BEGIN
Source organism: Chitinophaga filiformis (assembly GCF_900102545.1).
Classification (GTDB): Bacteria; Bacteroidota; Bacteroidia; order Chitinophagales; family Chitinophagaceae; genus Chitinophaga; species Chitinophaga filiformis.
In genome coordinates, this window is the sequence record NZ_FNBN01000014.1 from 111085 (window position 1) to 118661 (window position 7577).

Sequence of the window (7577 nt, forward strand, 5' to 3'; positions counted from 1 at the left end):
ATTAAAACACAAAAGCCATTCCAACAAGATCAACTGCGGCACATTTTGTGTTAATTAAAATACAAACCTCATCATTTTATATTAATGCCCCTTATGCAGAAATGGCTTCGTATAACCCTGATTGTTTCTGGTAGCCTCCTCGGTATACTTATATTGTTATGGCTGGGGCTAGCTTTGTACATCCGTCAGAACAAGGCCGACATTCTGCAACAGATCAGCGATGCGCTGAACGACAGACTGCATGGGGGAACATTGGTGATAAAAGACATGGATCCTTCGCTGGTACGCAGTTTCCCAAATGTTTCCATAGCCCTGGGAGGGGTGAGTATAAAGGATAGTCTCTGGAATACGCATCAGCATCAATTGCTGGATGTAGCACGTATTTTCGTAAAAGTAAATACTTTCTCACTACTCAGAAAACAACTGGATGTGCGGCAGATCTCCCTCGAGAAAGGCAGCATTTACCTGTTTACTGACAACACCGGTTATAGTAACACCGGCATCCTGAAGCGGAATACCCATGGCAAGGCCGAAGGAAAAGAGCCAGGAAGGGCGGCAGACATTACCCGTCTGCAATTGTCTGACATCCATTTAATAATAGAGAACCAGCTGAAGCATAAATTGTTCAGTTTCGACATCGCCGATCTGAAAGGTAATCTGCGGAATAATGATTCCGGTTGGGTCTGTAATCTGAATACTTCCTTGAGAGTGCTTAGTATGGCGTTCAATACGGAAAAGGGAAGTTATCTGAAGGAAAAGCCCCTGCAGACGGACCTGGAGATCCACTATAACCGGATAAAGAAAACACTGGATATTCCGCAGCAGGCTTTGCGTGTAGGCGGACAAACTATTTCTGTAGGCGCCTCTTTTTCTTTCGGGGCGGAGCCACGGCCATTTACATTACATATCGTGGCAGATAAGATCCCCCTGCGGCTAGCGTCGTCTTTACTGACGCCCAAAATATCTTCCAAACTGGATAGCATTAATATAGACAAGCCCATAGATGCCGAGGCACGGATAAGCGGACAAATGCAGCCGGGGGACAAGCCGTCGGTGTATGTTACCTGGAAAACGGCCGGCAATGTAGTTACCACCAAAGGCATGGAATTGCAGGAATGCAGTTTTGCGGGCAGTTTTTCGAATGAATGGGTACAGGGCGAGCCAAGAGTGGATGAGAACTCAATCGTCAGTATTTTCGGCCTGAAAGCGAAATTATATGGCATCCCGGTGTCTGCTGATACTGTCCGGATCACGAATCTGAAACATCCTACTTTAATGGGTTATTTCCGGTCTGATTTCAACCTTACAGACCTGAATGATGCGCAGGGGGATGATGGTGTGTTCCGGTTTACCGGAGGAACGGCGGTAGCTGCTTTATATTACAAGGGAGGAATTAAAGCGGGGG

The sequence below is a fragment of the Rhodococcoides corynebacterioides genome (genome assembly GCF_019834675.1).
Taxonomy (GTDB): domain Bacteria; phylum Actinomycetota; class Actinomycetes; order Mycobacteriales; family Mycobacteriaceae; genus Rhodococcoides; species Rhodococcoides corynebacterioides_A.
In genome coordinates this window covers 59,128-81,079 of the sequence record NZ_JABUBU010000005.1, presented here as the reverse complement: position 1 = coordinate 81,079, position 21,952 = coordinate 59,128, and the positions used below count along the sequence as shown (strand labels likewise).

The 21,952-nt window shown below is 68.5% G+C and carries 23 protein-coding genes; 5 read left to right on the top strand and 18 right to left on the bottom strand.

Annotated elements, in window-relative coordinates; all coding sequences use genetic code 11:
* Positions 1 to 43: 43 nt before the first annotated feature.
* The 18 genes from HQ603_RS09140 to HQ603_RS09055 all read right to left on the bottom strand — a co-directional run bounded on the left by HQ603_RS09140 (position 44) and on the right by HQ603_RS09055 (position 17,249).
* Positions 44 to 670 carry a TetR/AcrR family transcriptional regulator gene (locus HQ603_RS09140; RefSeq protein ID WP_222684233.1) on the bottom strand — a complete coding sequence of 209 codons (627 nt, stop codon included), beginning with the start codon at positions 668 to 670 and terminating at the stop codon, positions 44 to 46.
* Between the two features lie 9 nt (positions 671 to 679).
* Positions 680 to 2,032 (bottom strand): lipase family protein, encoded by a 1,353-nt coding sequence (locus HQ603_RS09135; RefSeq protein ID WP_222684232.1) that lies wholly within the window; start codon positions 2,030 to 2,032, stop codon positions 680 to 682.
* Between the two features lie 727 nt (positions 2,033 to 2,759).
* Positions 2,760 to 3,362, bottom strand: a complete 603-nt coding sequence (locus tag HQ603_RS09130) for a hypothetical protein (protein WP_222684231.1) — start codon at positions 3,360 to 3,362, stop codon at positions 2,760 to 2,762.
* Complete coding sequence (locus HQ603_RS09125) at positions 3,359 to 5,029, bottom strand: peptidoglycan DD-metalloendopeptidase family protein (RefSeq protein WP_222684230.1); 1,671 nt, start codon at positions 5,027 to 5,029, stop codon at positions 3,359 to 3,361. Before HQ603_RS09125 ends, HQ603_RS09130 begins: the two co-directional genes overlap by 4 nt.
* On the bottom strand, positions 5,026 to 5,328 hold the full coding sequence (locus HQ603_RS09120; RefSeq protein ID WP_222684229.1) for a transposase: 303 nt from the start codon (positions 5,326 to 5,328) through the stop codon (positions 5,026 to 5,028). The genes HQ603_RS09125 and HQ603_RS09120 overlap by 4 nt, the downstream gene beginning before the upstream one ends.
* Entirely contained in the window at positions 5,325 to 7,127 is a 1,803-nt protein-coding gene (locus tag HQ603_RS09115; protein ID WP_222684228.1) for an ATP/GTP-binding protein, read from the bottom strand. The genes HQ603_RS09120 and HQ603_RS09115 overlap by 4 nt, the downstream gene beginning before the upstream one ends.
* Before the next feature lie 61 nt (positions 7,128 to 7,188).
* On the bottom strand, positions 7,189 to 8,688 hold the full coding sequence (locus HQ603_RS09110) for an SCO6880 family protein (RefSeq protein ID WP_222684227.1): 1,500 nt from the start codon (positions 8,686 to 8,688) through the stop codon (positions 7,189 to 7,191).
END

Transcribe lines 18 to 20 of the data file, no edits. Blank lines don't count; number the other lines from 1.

* Complete coding sequence (locus HQ603_RS09125) at positions 3,359 to 5,029, bottom strand: peptidoglycan DD-metalloendopeptidase family protein (RefSeq protein WP_222684230.1); 1,671 nt, start codon at positions 5,027 to 5,029, stop codon at positions 3,359 to 3,361. Before HQ603_RS09125 ends, HQ603_RS09130 begins: the two co-directional genes overlap by 4 nt.
* On the bottom strand, positions 5,026 to 5,328 hold the full coding sequence (locus HQ603_RS09120; RefSeq protein ID WP_222684229.1) for a transposase: 303 nt from the start codon (positions 5,326 to 5,328) through the stop codon (positions 5,026 to 5,028). The genes HQ603_RS09125 and HQ603_RS09120 overlap by 4 nt, the downstream gene beginning before the upstream one ends.
* Entirely contained in the window at positions 5,325 to 7,127 is a 1,803-nt protein-coding gene (locus tag HQ603_RS09115; protein ID WP_222684228.1) for an ATP/GTP-binding protein, read from the bottom strand. The genes HQ603_RS09120 and HQ603_RS09115 overlap by 4 nt, the downstream gene beginning before the upstream one ends.